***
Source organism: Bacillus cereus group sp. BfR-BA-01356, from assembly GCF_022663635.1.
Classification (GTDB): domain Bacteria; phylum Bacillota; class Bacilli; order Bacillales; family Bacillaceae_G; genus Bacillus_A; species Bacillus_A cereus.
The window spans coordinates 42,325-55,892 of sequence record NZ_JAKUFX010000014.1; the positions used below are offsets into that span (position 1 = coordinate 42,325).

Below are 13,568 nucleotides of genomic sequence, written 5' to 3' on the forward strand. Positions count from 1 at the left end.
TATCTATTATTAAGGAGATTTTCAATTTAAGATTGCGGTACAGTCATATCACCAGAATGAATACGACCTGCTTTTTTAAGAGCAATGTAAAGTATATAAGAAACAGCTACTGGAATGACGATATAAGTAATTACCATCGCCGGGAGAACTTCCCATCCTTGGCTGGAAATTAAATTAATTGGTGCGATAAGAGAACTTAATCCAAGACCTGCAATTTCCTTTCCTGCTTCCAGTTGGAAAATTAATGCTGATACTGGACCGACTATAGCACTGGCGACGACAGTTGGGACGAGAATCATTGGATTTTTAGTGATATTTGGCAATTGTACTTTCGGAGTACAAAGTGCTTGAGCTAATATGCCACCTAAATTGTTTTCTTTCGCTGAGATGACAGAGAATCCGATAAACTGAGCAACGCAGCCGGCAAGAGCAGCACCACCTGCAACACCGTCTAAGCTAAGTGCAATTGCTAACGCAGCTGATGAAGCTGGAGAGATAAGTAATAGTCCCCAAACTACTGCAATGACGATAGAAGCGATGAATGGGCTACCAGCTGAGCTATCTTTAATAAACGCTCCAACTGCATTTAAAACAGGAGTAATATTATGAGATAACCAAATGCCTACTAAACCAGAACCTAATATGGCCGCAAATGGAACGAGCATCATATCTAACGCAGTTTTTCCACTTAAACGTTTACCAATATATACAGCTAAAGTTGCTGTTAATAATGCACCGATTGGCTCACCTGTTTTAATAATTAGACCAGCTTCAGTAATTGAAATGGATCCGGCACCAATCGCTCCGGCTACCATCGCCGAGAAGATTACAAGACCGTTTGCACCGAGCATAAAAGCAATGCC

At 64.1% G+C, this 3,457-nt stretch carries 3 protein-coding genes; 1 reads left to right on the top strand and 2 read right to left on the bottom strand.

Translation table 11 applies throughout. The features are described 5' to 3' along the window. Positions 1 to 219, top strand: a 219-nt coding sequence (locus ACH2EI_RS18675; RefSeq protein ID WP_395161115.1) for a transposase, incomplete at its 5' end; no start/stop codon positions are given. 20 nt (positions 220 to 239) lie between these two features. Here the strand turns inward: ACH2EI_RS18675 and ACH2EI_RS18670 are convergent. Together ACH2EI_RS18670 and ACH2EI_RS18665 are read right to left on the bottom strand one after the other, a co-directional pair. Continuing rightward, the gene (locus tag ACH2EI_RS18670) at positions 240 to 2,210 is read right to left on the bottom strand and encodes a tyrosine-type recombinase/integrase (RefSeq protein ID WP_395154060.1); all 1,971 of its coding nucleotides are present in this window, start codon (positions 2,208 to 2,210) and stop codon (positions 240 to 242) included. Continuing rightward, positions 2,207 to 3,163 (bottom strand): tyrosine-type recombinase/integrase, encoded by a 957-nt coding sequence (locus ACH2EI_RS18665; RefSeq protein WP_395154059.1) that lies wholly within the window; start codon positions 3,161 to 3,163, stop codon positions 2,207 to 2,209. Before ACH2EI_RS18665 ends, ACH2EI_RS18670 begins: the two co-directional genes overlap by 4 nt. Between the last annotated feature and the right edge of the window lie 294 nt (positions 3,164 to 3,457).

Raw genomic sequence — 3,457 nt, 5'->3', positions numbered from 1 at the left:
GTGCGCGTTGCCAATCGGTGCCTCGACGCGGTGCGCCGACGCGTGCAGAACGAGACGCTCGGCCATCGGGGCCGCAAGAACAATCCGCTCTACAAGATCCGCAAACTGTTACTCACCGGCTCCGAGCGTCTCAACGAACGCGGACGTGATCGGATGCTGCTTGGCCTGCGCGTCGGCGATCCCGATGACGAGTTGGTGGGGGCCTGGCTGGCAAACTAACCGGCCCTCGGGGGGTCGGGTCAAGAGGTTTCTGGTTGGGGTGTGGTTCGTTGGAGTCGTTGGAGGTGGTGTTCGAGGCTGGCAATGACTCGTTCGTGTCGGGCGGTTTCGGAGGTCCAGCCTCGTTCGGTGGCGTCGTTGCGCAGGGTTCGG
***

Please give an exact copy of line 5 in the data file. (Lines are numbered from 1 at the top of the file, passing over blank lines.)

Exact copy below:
TATCTATTATTAAGGAGATTTTCAATTTAAGATTGCGGTACAGTCATATCACCAGAATGAATACGACCTGCTTTTTTAAGAGCAATGTAAAGTATATAAGAAACAGCTACTGGAATGACGATATAAGTAATTACCATCGCCGGGAGAACTTCCCATCCTTGGCTGGAAATTAAATTAATTGGTGCGATAAGAGAACTTAATCCAAGACCTGCAATTTCCTTTCCTGCTTCCAGTTGGAAAATTAATGCTGATACTGGACCGACTATAGCACTGGCGACGACAGTTGGGACGAGAATCATTGGATTTTTAGTGATATTTGGCAATTGTACTTTCGGAGTACAAAGTGCTTGAGCTAATATGCCACCTAAATTGTTTTCTTTCGCTGAGATGACAGAGAATCCGATAAACTGAGCAACGCAGCCGGCAAGAGCAGCACCACCTGCAACACCGTCTAAGCTAAGTGCAATTGCTAACGCAGCTGATGAAGCTGGAGAGATAAGTAATAGTCCCCAAACTACTGCAATGACGATAGAAGCGATGAATGGGCTACCAGCTGAGCTATCTTTAATAAACGCTCCAACTGCATTTAAAACAGGAGTAATATTATGAGATAACCAAATGCCTACTAAACCAGAACCTAATATGGCCGCAAATGGAACGAGCATCATATCTAACGCAGTTTTTCCACTTAAACGTTTACCAATATATACAGCTAAAGTTGCTGTTAATAATGCACCGATTGGCTCACCTGTTTTAATAATTAGACCAGCTTCAGTAATTGAAATGGATCCGGCACCAATCGCTCCGGCTACCATCGCCGAGAAGATTACAAGACCGTTTGCACCGAGCATAAAAGCAATGCC